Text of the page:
Florence Principe Gamboa & Matthew Uy
Jun 6, 2022
On the 9th of May 2022, the Philippines elected Ferdinand “Bongbong” Marcos Jr. as its 17th president, obtaining 58% of the vote. Later in the month, Australia had a swift change in government after its election now led by Prime Minister Anthony Albanese. United States President Joe Biden made his first visit to Asia to reaffirm ties and formally unveiled the US-led economic plan aptly titled “Indo-Pacific Economic Framework”. All this occurred as China made steps to push its sphere of influence in the South Pacific.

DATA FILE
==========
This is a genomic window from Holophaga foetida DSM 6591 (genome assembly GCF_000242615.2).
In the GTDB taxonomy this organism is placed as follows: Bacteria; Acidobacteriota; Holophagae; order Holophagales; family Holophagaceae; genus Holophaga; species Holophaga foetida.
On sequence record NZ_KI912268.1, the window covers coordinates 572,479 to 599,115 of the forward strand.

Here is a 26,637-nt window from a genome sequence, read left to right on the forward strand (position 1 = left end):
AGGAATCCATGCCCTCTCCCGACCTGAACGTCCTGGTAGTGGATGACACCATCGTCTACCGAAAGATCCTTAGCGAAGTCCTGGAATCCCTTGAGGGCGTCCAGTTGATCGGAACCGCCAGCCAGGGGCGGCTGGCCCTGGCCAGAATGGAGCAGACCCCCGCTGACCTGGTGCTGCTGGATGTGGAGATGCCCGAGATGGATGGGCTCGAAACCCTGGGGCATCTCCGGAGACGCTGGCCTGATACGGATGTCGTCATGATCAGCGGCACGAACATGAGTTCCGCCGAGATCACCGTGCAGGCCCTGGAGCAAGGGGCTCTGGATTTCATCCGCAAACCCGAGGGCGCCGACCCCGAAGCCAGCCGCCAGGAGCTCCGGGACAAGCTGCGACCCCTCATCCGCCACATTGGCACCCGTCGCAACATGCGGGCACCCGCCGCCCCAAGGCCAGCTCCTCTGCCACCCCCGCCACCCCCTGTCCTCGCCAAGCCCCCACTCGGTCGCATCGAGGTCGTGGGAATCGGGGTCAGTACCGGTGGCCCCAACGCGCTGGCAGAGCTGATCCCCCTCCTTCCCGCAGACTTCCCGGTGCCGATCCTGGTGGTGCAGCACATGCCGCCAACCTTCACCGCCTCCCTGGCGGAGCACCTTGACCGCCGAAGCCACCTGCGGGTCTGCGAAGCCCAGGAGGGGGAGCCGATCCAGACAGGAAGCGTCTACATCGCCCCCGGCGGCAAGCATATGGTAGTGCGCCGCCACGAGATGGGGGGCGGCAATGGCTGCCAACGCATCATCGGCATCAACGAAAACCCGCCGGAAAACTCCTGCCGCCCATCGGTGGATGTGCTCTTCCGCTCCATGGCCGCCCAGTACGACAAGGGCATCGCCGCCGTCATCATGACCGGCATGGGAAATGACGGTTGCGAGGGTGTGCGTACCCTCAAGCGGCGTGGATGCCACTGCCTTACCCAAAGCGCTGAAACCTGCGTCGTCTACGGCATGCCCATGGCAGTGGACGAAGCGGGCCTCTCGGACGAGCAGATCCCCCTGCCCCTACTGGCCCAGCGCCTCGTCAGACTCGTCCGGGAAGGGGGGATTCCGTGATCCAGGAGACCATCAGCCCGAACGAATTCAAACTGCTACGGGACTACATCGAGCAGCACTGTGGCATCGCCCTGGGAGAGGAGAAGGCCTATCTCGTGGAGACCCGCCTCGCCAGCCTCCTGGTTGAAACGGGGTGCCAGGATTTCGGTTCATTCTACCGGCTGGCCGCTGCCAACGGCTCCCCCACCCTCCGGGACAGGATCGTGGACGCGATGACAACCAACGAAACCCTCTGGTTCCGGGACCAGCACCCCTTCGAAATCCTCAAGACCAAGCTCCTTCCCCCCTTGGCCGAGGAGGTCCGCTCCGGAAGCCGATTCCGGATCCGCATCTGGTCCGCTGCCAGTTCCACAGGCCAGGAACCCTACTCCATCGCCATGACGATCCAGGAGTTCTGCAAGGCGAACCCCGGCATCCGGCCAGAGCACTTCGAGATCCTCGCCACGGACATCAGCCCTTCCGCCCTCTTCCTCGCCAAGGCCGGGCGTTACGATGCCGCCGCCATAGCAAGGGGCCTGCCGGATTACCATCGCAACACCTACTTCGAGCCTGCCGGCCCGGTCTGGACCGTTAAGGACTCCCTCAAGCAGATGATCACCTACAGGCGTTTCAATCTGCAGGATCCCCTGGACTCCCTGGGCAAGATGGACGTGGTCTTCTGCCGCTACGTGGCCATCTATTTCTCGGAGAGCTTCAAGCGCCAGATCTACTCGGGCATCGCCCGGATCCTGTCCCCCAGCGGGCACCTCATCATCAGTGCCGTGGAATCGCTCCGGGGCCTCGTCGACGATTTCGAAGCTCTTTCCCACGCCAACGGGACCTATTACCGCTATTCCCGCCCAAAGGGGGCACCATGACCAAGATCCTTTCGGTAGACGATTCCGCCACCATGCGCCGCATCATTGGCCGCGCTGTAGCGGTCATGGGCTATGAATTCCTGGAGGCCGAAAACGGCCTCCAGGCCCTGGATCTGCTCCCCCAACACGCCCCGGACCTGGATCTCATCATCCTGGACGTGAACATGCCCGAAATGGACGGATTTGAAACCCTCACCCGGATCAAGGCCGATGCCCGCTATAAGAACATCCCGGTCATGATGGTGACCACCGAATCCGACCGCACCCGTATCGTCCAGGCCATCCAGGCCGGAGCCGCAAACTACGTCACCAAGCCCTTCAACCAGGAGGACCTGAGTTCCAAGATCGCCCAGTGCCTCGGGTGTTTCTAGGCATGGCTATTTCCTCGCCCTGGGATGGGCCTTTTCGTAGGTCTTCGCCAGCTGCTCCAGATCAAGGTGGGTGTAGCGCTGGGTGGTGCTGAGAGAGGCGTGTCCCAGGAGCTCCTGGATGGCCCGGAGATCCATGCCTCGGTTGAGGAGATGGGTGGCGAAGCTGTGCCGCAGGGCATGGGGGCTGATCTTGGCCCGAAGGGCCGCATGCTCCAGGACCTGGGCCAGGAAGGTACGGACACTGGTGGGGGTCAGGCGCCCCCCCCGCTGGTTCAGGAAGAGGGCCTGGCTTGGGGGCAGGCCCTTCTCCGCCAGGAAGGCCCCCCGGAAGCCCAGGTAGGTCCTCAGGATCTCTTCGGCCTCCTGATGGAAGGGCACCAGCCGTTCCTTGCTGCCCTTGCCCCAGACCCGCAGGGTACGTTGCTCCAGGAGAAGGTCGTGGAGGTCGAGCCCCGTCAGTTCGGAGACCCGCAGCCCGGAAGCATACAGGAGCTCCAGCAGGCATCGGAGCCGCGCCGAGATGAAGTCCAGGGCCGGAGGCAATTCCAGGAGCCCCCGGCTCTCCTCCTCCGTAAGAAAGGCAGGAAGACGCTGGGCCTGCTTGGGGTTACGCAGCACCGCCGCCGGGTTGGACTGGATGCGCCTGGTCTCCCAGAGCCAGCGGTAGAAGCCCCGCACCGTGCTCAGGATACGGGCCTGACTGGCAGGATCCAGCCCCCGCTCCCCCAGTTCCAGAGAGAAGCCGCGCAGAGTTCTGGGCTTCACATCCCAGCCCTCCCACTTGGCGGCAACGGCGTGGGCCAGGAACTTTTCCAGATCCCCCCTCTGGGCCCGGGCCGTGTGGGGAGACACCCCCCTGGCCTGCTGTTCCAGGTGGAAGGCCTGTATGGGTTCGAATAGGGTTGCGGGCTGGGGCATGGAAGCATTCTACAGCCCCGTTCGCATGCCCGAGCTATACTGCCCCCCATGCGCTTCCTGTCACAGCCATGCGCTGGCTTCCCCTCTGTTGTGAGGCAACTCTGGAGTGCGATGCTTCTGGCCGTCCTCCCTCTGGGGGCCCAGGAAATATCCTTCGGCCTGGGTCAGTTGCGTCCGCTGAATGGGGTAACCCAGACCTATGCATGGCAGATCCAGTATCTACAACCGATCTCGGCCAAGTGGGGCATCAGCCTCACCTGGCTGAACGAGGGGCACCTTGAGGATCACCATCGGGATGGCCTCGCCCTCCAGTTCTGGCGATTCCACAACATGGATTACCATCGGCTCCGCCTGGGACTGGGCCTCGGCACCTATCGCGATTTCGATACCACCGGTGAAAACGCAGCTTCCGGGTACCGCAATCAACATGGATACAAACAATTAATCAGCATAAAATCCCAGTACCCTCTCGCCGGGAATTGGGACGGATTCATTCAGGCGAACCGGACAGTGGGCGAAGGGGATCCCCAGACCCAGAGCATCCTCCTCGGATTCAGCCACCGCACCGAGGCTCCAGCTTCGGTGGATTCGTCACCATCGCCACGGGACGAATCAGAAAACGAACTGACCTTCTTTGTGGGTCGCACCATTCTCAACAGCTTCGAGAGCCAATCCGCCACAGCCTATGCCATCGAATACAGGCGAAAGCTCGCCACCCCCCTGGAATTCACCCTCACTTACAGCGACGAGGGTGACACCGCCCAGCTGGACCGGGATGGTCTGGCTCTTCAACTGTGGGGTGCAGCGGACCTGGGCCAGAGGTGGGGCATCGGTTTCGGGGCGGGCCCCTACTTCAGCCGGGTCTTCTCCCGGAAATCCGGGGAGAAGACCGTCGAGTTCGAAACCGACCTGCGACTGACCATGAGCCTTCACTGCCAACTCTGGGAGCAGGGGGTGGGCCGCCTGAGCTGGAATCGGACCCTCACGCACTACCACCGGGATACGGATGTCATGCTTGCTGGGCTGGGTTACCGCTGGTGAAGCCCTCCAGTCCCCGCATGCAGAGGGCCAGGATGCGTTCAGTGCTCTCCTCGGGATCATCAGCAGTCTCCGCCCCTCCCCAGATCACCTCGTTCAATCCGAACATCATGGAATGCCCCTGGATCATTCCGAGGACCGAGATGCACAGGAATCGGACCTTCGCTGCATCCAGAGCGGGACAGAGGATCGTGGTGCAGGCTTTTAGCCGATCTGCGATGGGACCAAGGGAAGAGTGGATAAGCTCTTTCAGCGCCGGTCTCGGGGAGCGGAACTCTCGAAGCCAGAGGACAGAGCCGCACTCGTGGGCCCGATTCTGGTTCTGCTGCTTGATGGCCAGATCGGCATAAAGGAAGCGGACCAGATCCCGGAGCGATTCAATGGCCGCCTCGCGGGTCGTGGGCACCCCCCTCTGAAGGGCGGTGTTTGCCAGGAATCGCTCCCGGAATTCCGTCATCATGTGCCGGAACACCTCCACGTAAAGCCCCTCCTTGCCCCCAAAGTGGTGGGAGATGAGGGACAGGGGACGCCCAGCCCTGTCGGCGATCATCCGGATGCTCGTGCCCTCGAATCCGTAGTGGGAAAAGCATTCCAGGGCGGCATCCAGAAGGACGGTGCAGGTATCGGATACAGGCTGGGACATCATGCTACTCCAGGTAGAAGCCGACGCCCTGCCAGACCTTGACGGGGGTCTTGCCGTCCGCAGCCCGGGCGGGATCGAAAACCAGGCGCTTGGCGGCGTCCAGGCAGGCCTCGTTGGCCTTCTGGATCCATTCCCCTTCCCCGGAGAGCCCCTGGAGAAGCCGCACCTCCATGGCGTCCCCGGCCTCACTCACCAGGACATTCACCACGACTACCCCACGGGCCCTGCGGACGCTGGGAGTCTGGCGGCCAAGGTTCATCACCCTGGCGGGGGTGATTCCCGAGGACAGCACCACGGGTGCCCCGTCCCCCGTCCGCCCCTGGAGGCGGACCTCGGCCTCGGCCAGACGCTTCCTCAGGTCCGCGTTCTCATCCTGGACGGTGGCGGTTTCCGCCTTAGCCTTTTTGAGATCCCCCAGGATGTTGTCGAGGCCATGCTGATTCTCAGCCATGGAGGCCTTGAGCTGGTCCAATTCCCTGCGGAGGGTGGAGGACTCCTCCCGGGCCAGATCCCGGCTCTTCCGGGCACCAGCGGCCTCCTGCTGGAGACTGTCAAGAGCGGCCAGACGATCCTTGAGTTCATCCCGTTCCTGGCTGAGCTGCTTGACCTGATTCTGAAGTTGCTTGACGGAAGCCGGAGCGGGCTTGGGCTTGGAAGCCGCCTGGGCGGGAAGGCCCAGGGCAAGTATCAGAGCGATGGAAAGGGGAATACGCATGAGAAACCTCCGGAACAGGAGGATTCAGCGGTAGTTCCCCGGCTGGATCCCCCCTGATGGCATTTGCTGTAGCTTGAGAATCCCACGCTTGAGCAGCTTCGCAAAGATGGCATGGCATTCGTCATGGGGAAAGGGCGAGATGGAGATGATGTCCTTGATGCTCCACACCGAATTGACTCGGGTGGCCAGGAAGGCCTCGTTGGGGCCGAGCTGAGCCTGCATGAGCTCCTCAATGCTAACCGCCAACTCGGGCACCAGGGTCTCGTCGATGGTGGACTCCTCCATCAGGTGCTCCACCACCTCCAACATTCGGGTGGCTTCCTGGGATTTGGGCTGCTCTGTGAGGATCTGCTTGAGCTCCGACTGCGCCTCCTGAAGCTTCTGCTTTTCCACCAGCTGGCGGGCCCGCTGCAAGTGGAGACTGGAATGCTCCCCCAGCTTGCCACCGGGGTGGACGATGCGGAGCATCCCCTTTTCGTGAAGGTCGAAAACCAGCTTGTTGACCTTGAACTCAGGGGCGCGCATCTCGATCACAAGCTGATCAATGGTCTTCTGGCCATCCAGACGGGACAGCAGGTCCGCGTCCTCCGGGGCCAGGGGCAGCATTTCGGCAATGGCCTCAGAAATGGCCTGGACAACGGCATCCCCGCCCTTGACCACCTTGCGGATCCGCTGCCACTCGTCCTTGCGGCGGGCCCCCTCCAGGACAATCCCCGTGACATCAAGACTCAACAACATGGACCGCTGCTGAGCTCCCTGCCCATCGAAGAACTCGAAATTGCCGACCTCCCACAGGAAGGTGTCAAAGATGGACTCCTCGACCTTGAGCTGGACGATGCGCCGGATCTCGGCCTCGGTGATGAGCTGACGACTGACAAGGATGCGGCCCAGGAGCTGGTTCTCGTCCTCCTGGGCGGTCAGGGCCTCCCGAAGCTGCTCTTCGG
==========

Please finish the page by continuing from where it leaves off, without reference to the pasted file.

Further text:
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On the 9th of May 2022, the Philippines elected Ferdinand “Bongbong” Marcos Jr. as its 17th president, obtaining 58% of the vote. Later in the month, Australia had a swift change in government after its election now led by Prime Minister Anthony Albanese. United States (US) President Joe Biden made his first visit to Asia to reaffirm ties and formally unveiled the US-led economic plan aptly titled “Indo-Pacific Economic Framework” (IPEF). All this occurred as China made steps to push its sphere of influence in the South Pacific.
All this occurred as China made steps to push its sphere of influence in the South Pacific.
Potential New Security Framework